9. Book you read in 2014 that you are most likely to reread next year:
The Bone Clocks. Mitchell’s books always need a reread to truly appreciate them.
10. Favourite cover of a book you read in 2014?
This is a hard one because I tend to choose books that have awesome covers, just because that’s what initially draws me in. This year I loved The First Fifteen Lives of Harry August, The Bone Clocks, A Sudden Light, and The Wonder of All Things. And I just realized they are all blue and the majority feature silhouettes and celestial bodies (stars):

bluebooks
11. Most memorable character in 2014?
Flavia de Luce has stuck with me the most, though, I have read 6 books about her.
12. Most beautifully written book read in 2014?
A Sudden Light had me wishing I was climbing a towering Redwood in the Pacific Northwest. This was probably also the most beautifully developed plot, with Stein feeding you just what you needed to stay engaged while leaving the ending a mystery until it was revealed.
13. Book that had the greatest impact on you in 2014?
The Terrible, Wonderful Reasons Why I Run Long Distances, a graphic novel by The Oatmeal creator Matthew Inman, has inspired me to return to my sidelined goal of running a 5k. This is the year, guys, I feel it!
14. Book you can’t believe you waited until 2014 to finally read?
The Amazing Adventures of Kavalier and Clay by Michael Chabon
15. Favourite passage/quote from a book you read In 2014?
“Perhaps that’s what life is about – the search for such a connection. The search for magic. The search for the inexplicable. Not in order to explain it, or contain it. Simply in order to feel it. Because in that recognition of the sublime, we see for a moment the entire universe in the palm of our hand.” (A Sudden Light, p. 146)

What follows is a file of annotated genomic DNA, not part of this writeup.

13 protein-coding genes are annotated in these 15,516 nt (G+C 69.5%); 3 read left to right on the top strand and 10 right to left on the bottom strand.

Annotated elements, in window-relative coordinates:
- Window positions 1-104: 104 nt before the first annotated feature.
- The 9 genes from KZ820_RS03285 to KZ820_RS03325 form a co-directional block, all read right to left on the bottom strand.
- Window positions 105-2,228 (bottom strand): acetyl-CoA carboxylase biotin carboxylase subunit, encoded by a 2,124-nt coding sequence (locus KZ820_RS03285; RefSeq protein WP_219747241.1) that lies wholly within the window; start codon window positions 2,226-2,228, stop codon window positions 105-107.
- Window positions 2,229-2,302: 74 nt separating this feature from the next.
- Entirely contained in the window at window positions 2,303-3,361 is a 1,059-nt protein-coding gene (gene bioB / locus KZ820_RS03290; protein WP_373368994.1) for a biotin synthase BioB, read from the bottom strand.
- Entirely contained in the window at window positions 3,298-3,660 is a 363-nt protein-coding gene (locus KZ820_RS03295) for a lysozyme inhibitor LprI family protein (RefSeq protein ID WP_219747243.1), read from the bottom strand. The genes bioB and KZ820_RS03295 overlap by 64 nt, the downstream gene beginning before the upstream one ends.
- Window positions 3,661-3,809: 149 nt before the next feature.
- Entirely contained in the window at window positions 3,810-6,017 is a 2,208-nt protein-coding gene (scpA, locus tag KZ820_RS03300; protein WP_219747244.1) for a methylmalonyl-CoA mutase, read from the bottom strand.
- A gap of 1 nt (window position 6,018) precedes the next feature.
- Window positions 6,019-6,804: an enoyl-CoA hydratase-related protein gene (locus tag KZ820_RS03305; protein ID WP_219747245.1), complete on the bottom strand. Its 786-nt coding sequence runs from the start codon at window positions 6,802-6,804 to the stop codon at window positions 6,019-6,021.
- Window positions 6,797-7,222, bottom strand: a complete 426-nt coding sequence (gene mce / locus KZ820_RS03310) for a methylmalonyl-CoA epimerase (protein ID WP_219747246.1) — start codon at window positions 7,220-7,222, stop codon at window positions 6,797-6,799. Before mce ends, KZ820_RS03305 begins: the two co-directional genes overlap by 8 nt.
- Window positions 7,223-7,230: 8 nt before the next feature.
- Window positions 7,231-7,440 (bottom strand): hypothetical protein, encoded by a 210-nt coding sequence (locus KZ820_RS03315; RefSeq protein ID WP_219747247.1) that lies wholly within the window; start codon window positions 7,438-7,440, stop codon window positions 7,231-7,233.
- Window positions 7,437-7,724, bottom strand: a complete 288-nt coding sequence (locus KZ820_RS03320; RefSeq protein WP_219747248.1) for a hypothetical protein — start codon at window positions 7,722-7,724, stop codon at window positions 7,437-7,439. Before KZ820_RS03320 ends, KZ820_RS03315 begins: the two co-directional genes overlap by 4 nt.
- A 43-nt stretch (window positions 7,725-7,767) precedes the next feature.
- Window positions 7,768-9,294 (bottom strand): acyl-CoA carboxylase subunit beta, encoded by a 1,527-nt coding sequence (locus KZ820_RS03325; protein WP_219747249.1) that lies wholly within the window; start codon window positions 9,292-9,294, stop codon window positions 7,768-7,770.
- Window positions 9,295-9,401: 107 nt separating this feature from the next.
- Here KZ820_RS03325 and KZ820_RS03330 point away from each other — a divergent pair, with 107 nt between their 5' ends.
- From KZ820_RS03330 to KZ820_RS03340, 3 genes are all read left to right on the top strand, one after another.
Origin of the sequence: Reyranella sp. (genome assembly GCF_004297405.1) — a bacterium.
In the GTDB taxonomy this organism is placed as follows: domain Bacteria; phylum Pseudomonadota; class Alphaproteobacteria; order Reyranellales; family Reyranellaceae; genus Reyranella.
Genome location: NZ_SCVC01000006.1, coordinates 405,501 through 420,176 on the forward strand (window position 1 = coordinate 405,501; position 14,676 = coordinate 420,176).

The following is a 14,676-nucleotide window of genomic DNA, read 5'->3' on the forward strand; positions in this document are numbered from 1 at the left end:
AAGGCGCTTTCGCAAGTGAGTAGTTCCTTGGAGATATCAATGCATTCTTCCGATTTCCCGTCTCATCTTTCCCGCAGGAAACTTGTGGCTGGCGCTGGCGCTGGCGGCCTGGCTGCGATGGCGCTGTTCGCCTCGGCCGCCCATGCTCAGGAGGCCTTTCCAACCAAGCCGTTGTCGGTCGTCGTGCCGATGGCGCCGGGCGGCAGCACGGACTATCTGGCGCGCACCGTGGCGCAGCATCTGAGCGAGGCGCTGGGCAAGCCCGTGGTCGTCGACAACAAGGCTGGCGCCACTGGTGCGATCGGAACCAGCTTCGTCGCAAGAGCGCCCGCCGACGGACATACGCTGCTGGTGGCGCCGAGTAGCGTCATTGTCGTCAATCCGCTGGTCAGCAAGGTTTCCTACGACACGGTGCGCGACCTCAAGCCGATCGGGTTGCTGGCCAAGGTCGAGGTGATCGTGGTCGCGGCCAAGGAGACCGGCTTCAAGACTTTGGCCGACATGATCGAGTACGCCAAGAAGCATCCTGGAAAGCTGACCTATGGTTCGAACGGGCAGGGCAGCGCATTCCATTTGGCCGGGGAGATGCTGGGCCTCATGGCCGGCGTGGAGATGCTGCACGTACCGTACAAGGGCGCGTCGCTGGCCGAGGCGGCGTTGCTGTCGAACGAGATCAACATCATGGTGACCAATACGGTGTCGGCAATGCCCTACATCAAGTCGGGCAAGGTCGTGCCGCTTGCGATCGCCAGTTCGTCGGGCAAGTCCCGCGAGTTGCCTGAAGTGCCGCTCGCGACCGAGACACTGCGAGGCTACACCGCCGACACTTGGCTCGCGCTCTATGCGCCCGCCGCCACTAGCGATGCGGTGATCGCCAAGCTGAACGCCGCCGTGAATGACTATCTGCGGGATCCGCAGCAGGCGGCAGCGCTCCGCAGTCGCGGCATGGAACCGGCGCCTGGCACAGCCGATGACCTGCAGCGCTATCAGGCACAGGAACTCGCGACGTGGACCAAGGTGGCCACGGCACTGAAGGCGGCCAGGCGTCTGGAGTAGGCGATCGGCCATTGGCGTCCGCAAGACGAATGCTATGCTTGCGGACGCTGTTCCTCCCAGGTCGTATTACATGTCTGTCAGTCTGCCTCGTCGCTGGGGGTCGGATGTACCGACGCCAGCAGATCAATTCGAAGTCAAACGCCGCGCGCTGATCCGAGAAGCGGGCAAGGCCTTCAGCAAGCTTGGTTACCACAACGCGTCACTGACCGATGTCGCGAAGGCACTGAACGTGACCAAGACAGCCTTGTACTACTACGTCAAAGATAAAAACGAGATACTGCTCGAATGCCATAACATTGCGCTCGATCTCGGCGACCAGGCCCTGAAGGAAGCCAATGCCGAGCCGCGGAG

16. Shortest and longest book you read in 2014?
Shortest – The Terrible, Wonderful Reasons Why I Run Long Distances
Longest – The Amazing Adventures of Kavalier and Clay
17. Book that had a scene in it that had you reeling and dying to talk to somebody about it?
A Sudden Light was full of these. I usually talk to my husband when this happens, because I know I’m not spoiling it because he won’t read the book anyway.
18. Favourite relationship from a book you read in 2014 (be it romantic, friendship, etc).
You’re all going to think I’m crazy but I loved how Doescher portrayed C-3PO and R2-R2 in his William Shakespeare’s Star Wars series (I read The Empire Striketh Back and The Jedi Doth Return this year). R2-R2 is finally given a voice and his asides reveal the true depth of his friendship and loyalty to C-3PO, even when he’s scoffing at his comments.
19. Favourite book you read in 2014 from an author you read previously
The Bone Clocks by David Mitchell, who I discovered in 2005 via Cloud Atlas.
20. Best book you read that you read based solely on a recommendation from somebody else:
Yes, Chef, the memoir of Marcus Samuelsson, which I read on a suggestion from the Diversiverse challenge.

Book Blogging/Reading Life in 2014

1. New favourite book blog you discovered in 2014?